Food banks cannot become ‘a pseudo-safety net that lets the state off the hook’

1 November 2018

By Sophie Brownlee

6 minute read

Work is failing to provide a guarantee against poverty. 60% of people of all ages living in poverty are in working households, the highest figure ever recorded. Increasing numbers of people are using food banks because their regular income from low wages is simply not enough to live on.

Despite falling out of the post-financial crash news cycle, demand for food banks is rising in the UK. Speaking at our Inclusive Growth conference on 30th October, Emma Revie, Chief Executive of the Trussell Trust showed data of rising numbers of three-day emergency food packages dished out each year, up to 1,332,952 in 2017/18 (from 913,138 in 2013/14). She reiterated how 'the statutory safety net has too many holes in it' and that food banks cannot become ‘a pseudo-safety net that lets the state off the hook’.

Work should be something people can thrive in, not just survive in. Yet with the number of people on zero-hours contracts stubbornly high and more than a fifth of workers earning less than the living wage, we have an economy where people are still struggling to earn enough to eat. Food banks are papering over the cracks, not only in our retreating welfare state, but in our society. The Public Accounts Committee recently accused the DWP of a ‘systemic culture of denial and defensiveness in the face of any adverse evidence’ against Universal Credit causing ‘financial hardship for claimants’, pushing the view that people should manage better and manage on less.

Managing on less only deepens the wider, seemingly permanent, problematic state of affairs, from obesity to mental health issues. The Food Foundation found that 52% of households with children are unable to afford a ‘socially acceptable diet’, such as fruit, vegetables, and healthy choices. People who are severely food insecure had annual health costs 121% higher than those who were food secure; this is problematic when our NHS already faces a funding crisis. But while food prices rose by 7.7% between 2002 and 2016, incomes for the poorest families fell by 7.1%.

Research by Citizens UK in 2015 found that Tesco, Asda, Sainsbury’s and Morrisons cost the taxpayer just under £1bn a year in tax credits and extra benefits payments because of their low-pay to employees. Yet all four are partners to schemes with foodbanks or food donation networks. As the rollout of Universal Credit debacle has showed, the benefits system is no guarantee against poverty either. ‘Low income benefits, not earning,’ is the biggest single and fastest growing reason for food bank use in the UK, accounting for 28% of referrals, up from 26% in 2016/17.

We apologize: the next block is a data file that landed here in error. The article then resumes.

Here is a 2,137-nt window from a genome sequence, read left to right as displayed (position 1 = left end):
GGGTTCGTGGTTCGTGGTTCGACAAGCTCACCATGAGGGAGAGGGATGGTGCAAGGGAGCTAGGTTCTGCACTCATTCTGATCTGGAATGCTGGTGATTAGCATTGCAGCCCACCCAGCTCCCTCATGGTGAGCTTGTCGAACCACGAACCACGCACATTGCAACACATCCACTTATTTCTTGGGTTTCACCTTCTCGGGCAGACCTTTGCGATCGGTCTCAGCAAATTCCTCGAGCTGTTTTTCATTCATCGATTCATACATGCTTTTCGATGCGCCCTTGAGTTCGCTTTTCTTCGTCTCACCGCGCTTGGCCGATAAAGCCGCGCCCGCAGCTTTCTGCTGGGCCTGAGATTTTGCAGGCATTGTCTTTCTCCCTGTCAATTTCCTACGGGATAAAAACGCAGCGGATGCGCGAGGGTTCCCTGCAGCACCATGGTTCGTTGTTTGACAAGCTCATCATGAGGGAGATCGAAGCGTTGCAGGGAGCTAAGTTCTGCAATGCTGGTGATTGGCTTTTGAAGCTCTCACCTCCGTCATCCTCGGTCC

Amazon recently announced that it is raising US and UK wages to warehouse workers, a welcome announcement that will benefits thousands. Critics, however, including Frances O’Grady (TUC) and Benedict Dellot (RSA) have pointed out that it isn’t just that Jeff Bezos is experiencing a sudden moment of altruism. The tightening labour market – unemployment is around 4%, a record low - suggests that workers have more bargaining power, especially to help drive up demand for better pay and working conditions. Meanwhile, UK Amazon employees have had their share and incentive schemes removed, something GMB General Secretary, Tim Roache, has called a ‘stealth tax’.

The national living wage has gone some way to address the issue of low-pay, though Living Wage Foundation director, Tess Lanning, said only this year that many of those who are going hungry are also working. But it’s not just about pay and benefits; the ‘insidious monitoring’ of Amazon workers remains, documented by James Bloodworth, and the culture of ‘any work’ continues. 549 businesses have committed to the Scottish Business Pledge so far, which includes elements such as no exploitative zero-hours contracts and committing to prompt payment. Initiatives such as this raise awareness of the need for ‘good work’ but as long as the pledges remain voluntary the impetus for lasting change in work culture will lack staying power and real meaning. The public outcry at Google and Starbucks avoiding paying tax in the UK illustrates that there is not just an economic argument for good work, but a moral one too. Prosperity can only trickle down if businesses pay their taxes to the society whose labour their success is built on. The idea of ‘good work’ – work that provides an adequate wage, secure employment, and progression, and which isn’t just focused on work intensity – has the potential to address not only the problem of those living in poverty but the public funding challenges our whole society faces. We must not be afraid of an approach that takes morality into account as much as it does money.

As CPP argues, inclusive growth offers a model that expands the notion of economic policy to incorporate investment in social infrastructure – from skills to affordable childcare – just as ‘good work’ addresses more than someone’s daily job. Inclusive growth provides the impetus to shift away from the economic practices that stress quantity but neglect quality.

The solution needs to offer sustainable security – one where people can meet their needs in the immediate and longer-term future – and one where they can thrive and progress in work. It’s not just about raising wages. Or asking for ideas on philanthropy. Our latest report, Skills for Inclusive Growth, makes the case that we must focus on fair pay, retraining and equipping people with skills they can use to progress into higher paid work. Then people will feel valued, add value, and we’ll have the inclusive economy with nowhere, and no one, left behind.